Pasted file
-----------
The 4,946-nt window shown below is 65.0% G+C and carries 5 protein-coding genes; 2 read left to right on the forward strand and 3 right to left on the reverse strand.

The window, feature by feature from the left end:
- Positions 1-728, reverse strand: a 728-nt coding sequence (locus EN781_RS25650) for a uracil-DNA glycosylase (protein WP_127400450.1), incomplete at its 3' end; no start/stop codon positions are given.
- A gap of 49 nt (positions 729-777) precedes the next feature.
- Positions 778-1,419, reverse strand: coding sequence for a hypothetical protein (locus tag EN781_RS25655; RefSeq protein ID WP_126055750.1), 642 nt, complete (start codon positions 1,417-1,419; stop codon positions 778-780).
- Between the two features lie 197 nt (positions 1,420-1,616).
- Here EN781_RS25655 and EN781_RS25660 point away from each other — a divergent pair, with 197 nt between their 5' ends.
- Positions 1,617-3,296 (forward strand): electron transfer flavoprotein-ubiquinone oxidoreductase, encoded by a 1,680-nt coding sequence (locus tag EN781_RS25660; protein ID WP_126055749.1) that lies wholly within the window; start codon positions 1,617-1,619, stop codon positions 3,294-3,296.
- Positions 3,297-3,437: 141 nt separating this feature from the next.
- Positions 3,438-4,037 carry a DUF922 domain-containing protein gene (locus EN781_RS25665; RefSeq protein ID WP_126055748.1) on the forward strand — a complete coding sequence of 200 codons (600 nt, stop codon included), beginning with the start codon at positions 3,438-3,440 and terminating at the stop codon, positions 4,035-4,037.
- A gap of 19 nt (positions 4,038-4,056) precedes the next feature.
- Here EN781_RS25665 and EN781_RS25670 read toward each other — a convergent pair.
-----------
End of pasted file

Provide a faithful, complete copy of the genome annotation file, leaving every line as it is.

The 4,946-nt window shown below is 65.0% G+C and carries 5 protein-coding genes; 2 read left to right on the forward strand and 3 right to left on the reverse strand.

The window, feature by feature from the left end:
- Positions 1-728, reverse strand: a 728-nt coding sequence (locus EN781_RS25650) for a uracil-DNA glycosylase (protein WP_127400450.1), incomplete at its 3' end; no start/stop codon positions are given.
- A gap of 49 nt (positions 729-777) precedes the next feature.
- Positions 778-1,419, reverse strand: coding sequence for a hypothetical protein (locus tag EN781_RS25655; RefSeq protein ID WP_126055750.1), 642 nt, complete (start codon positions 1,417-1,419; stop codon positions 778-780).
- Between the two features lie 197 nt (positions 1,420-1,616).
- Here EN781_RS25655 and EN781_RS25660 point away from each other — a divergent pair, with 197 nt between their 5' ends.
- Positions 1,617-3,296 (forward strand): electron transfer flavoprotein-ubiquinone oxidoreductase, encoded by a 1,680-nt coding sequence (locus tag EN781_RS25660; protein ID WP_126055749.1) that lies wholly within the window; start codon positions 1,617-1,619, stop codon positions 3,294-3,296.
- Positions 3,297-3,437: 141 nt separating this feature from the next.
- Positions 3,438-4,037 carry a DUF922 domain-containing protein gene (locus EN781_RS25665; RefSeq protein ID WP_126055748.1) on the forward strand — a complete coding sequence of 200 codons (600 nt, stop codon included), beginning with the start codon at positions 3,438-3,440 and terminating at the stop codon, positions 4,035-4,037.
- A gap of 19 nt (positions 4,038-4,056) precedes the next feature.
- Here EN781_RS25665 and EN781_RS25670 read toward each other — a convergent pair.